Professor John Higgins
MA Cambridge, PhD Cape Town
Office: Arts Block 108
Tel: +27 (0)21 650 3394
John Higgins holds the Arderne Chair in Literature, and has worked in the department since 1986. He grew up in Bradford in the north of England, and studied at a comprehensive school there before taking up a scholarship to attend Lycée Louis-le-Grand in Paris, where his main courses were in French literature and philosophy, followed by undergraduate and graduate studies at King’s College, Cambridge, where he formally studied English literature, and informally film and theory through the Screen journal network. From 1980 to 1985, he was a junior lecturer in the English Department at the University of Geneva, where he also became the founder and director of the Cultural Studies Group. One of the first humanists to be awarded an A-rating by the National Research Foundation, he was elected a Fellow of UCT in 2003, a member of the Academy of Science of South Africa in 2009, and a Fellow of the Stellenbosch Institute of Advanced Study in 2011. He has also been honoured with the Cape Tercentenary Award of Excellence, the Altron National Book Award and the UCT Book Prize.
John Higgins’s research interests have developed in and around his work on the major Welsh literary and cultural critic, Raymond Williams. They include – as well as an obvious focus on Williams himself – work in literary and cultural theory from Adorno to Zizek, with special interests in film theory, psychoanalysis and Marx and Marxism; topics in literary and cultural studies, with focal areas in modernism and avant-garde writing; and questions of academic freedom and higher education policy, both global and local.
2014 Academic Freedom in a Democratic South Africa: Essays and Interviews on Higher Education and the Humanities (Bucknell UP [Wits UP 2013])
2001 (editor) The Raymond Williams Reader (Oxford: Blackwell)
1999 Raymond Williams: literature, Marxism and cultural materialism (London and New York: Routledge)
Recent Articles and Book Chapters
‘Academic Freedom, Critique and the Humanities: some current challenges’ in Critical Studies in Teaching and Learning 2015 (online journal)
‘The Constitutional Imperative for Academic Freedom in South Africa’ in Europa World of Learning 2015 eds. Sally Varnham and Anthony Gladman (London and New York: Routledge 2014), pp. 34-38
‘Rethinking Marx Rethinking the Public’, Acta Academica 46:1 (2014) pp. 55-72
“Living out our differences”: Interview with Jakes Gerwel’, Thesis 11 (2013)115: 1, pp. 7—24;
‘Rereading The Long Revolution’: Permanent Education versus the Exclusionary Consensus’ in Keywords: A Journal of Cultural Materialism (2012) 10: 11-27
‘Resisting the Restoration’ in Social Dynamics 38:1, (2012) pp. 26-35
”Even the dead will not be safe”: On Dis(re)membering Williams’ in On Raymond Williams, eds. Larry Grossberg, Roman Horak, and Monika Seidl (London and New York: Routledge 2010) pp. 117-128
‘King’s as College’ in A Book of King’s, ed. Karl Sabbagh, London: Third Millennium 2010
‘On Representation: Citizenship and Critique in Marx and Said’, in Re-imagining the Social: critique, theory and post-apartheid society, Eds. Peter Vale and Heather Jacklin (Durban: University of Kwazula-Natal Press 2009) pp. 177-215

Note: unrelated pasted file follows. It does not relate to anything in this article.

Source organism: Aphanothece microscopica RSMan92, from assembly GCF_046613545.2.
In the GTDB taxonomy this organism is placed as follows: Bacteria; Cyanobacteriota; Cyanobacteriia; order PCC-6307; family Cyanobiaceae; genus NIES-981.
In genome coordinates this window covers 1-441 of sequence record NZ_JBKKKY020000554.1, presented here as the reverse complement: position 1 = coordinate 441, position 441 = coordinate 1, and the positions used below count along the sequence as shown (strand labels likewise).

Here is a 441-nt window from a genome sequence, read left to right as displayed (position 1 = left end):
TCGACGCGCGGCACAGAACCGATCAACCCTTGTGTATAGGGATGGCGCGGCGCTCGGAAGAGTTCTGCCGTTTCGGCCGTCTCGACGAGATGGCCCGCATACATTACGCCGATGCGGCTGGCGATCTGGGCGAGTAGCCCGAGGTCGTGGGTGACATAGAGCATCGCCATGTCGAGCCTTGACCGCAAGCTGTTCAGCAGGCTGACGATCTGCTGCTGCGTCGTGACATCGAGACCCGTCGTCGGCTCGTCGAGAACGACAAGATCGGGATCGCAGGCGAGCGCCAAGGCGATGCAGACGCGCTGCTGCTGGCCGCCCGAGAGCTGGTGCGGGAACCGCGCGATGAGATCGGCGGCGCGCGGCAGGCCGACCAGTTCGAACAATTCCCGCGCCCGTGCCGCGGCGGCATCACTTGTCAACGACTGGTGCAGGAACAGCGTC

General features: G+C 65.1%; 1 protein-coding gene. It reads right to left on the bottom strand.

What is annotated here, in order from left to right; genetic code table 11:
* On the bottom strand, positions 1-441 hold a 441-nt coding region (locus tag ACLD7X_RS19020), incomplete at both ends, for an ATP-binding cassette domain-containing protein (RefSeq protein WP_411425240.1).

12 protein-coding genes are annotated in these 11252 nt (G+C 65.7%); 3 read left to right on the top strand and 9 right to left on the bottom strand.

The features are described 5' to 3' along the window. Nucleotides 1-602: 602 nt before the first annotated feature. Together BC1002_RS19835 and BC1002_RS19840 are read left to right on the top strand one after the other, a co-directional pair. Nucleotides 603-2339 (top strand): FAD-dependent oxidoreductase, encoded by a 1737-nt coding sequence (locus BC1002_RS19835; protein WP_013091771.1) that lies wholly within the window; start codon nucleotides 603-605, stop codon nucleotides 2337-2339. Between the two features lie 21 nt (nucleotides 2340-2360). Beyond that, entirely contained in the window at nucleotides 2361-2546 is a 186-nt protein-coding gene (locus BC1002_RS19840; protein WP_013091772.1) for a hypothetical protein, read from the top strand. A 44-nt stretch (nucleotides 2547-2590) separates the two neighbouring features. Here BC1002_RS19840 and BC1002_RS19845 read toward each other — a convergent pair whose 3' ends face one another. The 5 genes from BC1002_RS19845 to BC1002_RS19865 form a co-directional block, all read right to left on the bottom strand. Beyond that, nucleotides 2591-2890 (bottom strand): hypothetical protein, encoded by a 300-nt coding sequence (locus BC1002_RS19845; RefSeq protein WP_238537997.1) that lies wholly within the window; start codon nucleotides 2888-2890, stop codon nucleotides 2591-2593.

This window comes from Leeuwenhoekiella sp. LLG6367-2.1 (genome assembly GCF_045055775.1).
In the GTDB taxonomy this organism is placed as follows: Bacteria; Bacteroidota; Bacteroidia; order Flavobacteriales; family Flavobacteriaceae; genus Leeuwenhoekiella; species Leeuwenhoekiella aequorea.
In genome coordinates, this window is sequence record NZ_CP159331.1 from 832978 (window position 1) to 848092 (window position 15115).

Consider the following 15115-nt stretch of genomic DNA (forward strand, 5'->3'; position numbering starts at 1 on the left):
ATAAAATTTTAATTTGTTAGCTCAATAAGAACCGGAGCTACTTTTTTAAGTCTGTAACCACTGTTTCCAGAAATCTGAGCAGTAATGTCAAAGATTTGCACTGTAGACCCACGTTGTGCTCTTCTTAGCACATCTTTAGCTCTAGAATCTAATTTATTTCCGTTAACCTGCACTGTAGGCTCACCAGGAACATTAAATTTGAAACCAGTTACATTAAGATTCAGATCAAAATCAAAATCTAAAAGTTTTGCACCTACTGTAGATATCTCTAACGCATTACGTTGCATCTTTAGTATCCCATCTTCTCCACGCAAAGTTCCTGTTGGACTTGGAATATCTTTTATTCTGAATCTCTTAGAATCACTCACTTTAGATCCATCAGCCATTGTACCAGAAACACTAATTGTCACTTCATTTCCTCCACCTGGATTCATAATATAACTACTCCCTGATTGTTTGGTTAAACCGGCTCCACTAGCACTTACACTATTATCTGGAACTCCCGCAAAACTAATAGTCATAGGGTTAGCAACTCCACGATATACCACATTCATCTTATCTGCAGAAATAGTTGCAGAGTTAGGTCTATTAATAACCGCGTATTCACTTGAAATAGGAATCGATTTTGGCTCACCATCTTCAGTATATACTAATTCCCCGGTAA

Selected Recent Presentations
‘Academic Freedom and the SA Constitution’, 200/20 Years of the Constitution in Norway and South Africa, University of Johannesburg, November 2014
‘Montage Theory’ at Critical Historical Dictionary of Marxism Conference, Berlin June 2014
‘The Country, the City and the Commune’, MLA Special Session on Raymond Williams, Chicago January 2014
‘“The First Philosophers were Astronomers”: basic versus applied research in higher education policy’, Celebrating African Astronomy, Cradle of Humankind, Maropeng 2011
‘Conversations: Hume, Hitchcock and Coetzee’, Stephen Copley Memorial Lecture, York University (UK) 2008.
Current Research Projects
I continue research into Montage Theory and Modernism; a project tentatively entitled Marx@Marikana, with chapters on freedom of the press; the constitution; the idea of alienation; and Marikana itself; and a new project emerging on my work on academic freedom, asking how literature responds to the attack on education in the humanities, and engaging a comparative analysis of novels by Coetzee; Ian McEwan; and Ishiguro.
Areas of Postgraduate Supervision
Diverse Topics in Literary and Cultural Theory and Analysis, including:
(Current PhD) a comparative analysis of Badiou, Rancière and Zizek (Carlo Germeshuys)
My doctoral graduates and their topics include: Gabeba Baderoon Ambiguous visibility: Evolving representations of Islam in South African media and culture (recently published as Regarding Muslims: from slavery to post-apartheid (Wits UP 2014); M Crous The Abject in Marlene van Niekerk; Louise Green The Nature Industry: reflections on culture at the end of nature; Signe Hansen From Chef to Superstar (recently published as Signe Rousseau Food Media: Celebrity Chefs and the Politics of Everyday Interference (Berg: 2012) ; Clive Kronenberg Manifestations of humanism in Cuban history, politics and culture; Robert MacDonald Representing District 6; Kylie Thomas Between life and death: HIV and AIDS representation in South Africa (recently published as Impossible Mourning: HIV/AIDS and Visuality after Apartheid (Bucknell UP: 2014); and Mary Watson Surrealism and Cinema. ]